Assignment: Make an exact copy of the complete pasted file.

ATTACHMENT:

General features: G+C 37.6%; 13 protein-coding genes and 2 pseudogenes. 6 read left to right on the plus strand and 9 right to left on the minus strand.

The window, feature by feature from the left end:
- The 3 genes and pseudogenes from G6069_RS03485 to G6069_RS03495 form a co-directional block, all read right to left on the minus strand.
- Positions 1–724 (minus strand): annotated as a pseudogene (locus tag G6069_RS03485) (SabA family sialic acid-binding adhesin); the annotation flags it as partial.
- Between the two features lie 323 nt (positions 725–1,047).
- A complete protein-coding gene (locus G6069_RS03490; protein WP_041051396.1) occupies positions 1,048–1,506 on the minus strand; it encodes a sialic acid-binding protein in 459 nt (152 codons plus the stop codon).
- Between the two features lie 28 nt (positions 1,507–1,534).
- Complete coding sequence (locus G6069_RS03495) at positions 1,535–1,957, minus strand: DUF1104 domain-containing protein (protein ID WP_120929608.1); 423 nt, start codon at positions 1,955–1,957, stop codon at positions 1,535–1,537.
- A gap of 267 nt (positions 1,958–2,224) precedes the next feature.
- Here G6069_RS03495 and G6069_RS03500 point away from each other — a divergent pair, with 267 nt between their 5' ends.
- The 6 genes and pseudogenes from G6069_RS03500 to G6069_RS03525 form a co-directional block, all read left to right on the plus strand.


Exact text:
General features: G+C 37.6%; 13 protein-coding genes and 2 pseudogenes. 6 read left to right on the plus strand and 9 right to left on the minus strand.

The window, feature by feature from the left end:
- The 3 genes and pseudogenes from G6069_RS03485 to G6069_RS03495 form a co-directional block, all read right to left on the minus strand.
- Positions 1–724 (minus strand): annotated as a pseudogene (locus tag G6069_RS03485) (SabA family sialic acid-binding adhesin); the annotation flags it as partial.
- Between the two features lie 323 nt (positions 725–1,047).
- A complete protein-coding gene (locus G6069_RS03490; protein WP_041051396.1) occupies positions 1,048–1,506 on the minus strand; it encodes a sialic acid-binding protein in 459 nt (152 codons plus the stop codon).
- Between the two features lie 28 nt (positions 1,507–1,534).
- Complete coding sequence (locus G6069_RS03495) at positions 1,535–1,957, minus strand: DUF1104 domain-containing protein (protein ID WP_120929608.1); 423 nt, start codon at positions 1,955–1,957, stop codon at positions 1,535–1,537.
- A gap of 267 nt (positions 1,958–2,224) precedes the next feature.
- Here G6069_RS03495 and G6069_RS03500 point away from each other — a divergent pair, with 267 nt between their 5' ends.
- The 6 genes and pseudogenes from G6069_RS03500 to G6069_RS03525 form a co-directional block, all read left to right on the plus strand.